The energy cost crisis is threatening leisure centres and swimming pools with the sports clubs who rely on them to stay open.
Clubs could be forced to close or increase their price as most leisure centres are set to reduce their operating hours and increase their price for using their facilities.
Some Lincoln sports clubs have taken measures into their own hands. Priory Badminton Club, based in Witham, has come up with solutions to combat energy prices.
Club Chairman Gary Jacobs said:
“From a cost point of view and the fact that everything is increasing in cost, it is important that we can play with full courts and full memberships as well.”
Whilst the club has full courts now, the fear of people dropping out due to the cost of living is in the back of everyone’s mind.
Club secretary James Howard spoke about how they have set up the club to ensure its longevity to get through the energy cost crisis.
” Previously, in the last 12 months, we have looked at the payment structure in the club to give us more financial stability.”
” The idea was a guaranteed income each month and room to grow each month. What that actually has done is give us a bit of insulation if the school raises their prices with regards to energy prices.”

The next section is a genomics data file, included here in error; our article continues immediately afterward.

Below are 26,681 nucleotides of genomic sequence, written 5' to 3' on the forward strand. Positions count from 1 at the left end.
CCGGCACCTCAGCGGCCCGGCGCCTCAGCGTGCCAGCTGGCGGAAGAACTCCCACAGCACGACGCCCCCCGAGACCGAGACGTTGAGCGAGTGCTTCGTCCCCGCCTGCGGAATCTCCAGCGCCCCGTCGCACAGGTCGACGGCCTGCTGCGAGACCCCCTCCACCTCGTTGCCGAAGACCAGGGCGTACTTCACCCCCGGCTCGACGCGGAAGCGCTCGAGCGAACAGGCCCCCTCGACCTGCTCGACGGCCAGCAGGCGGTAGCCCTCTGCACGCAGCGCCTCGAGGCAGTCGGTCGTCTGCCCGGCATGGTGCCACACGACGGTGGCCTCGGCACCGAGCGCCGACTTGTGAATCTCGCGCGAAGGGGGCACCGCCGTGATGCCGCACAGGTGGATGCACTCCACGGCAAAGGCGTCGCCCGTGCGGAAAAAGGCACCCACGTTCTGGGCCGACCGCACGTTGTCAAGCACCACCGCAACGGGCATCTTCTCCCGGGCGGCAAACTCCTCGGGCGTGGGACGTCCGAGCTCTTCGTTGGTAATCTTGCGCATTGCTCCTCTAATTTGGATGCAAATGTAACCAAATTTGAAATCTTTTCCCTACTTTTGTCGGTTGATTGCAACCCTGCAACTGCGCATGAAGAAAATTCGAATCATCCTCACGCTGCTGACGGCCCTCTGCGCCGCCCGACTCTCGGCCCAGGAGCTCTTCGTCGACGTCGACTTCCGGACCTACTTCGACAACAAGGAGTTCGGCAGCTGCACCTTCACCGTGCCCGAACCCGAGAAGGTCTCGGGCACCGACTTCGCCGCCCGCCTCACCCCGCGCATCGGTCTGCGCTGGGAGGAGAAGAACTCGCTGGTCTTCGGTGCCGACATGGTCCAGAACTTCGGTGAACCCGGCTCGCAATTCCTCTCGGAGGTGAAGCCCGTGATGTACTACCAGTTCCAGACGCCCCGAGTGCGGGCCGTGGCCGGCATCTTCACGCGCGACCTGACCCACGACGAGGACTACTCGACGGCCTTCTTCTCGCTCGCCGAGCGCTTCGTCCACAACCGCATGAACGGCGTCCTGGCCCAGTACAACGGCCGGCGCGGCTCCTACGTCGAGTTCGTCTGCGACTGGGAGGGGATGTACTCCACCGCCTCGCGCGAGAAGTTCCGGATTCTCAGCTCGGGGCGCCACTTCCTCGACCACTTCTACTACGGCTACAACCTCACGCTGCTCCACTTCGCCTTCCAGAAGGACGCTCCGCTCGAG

A survey from Ukactive found that up to 79% of public leisure centres without support from the government are ‘likely’ or ‘extremely likely to shut down within six months.
Energy costs for public leisure centres, compared to 2021, will increase by 150% in 2022, and by 2023, this will increase by 185%.
The rise in energy prices will most impact swimming pools. In 2019 a report found that 1800 out of the 4000-plus pools the UK has would have to shut down since they will become too old and expensive to upgrade. The current energy price will only increase the speed at which this happens.
On average, leisure centres are now paying £2.50 for every £1 previously spent on energy, with costs only going up. Dark times lay ahead for local indoor sports clubs.